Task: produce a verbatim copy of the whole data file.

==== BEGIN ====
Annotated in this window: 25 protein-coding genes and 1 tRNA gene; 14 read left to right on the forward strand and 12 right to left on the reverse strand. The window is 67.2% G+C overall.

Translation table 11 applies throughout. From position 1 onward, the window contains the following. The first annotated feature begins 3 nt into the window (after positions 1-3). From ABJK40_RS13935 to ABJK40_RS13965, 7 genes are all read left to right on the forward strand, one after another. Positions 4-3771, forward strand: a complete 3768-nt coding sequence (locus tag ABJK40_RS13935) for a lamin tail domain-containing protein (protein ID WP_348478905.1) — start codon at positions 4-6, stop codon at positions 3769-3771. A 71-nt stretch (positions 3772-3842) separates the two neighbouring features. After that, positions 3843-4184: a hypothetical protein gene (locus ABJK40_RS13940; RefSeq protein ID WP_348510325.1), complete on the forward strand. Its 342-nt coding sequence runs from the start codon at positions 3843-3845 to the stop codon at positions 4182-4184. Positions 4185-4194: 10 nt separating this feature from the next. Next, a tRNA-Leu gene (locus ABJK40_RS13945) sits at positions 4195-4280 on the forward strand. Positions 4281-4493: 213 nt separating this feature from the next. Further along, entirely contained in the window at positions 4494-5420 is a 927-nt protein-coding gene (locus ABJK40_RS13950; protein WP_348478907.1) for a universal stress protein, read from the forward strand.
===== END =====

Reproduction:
Annotated in this window: 25 protein-coding genes and 1 tRNA gene; 14 read left to right on the forward strand and 12 right to left on the reverse strand. The window is 67.2% G+C overall.

Translation table 11 applies throughout. From position 1 onward, the window contains the following. The first annotated feature begins 3 nt into the window (after positions 1-3). From ABJK40_RS13935 to ABJK40_RS13965, 7 genes are all read left to right on the forward strand, one after another. Positions 4-3771, forward strand: a complete 3768-nt coding sequence (locus tag ABJK40_RS13935) for a lamin tail domain-containing protein (protein ID WP_348478905.1) — start codon at positions 4-6, stop codon at positions 3769-3771. A 71-nt stretch (positions 3772-3842) separates the two neighbouring features. After that, positions 3843-4184: a hypothetical protein gene (locus ABJK40_RS13940; RefSeq protein ID WP_348510325.1), complete on the forward strand. Its 342-nt coding sequence runs from the start codon at positions 3843-3845 to the stop codon at positions 4182-4184. Positions 4185-4194: 10 nt separating this feature from the next. Next, a tRNA-Leu gene (locus ABJK40_RS13945) sits at positions 4195-4280 on the forward strand. Positions 4281-4493: 213 nt separating this feature from the next. Further along, entirely contained in the window at positions 4494-5420 is a 927-nt protein-coding gene (locus ABJK40_RS13950; protein WP_348478907.1) for a universal stress protein, read from the forward strand.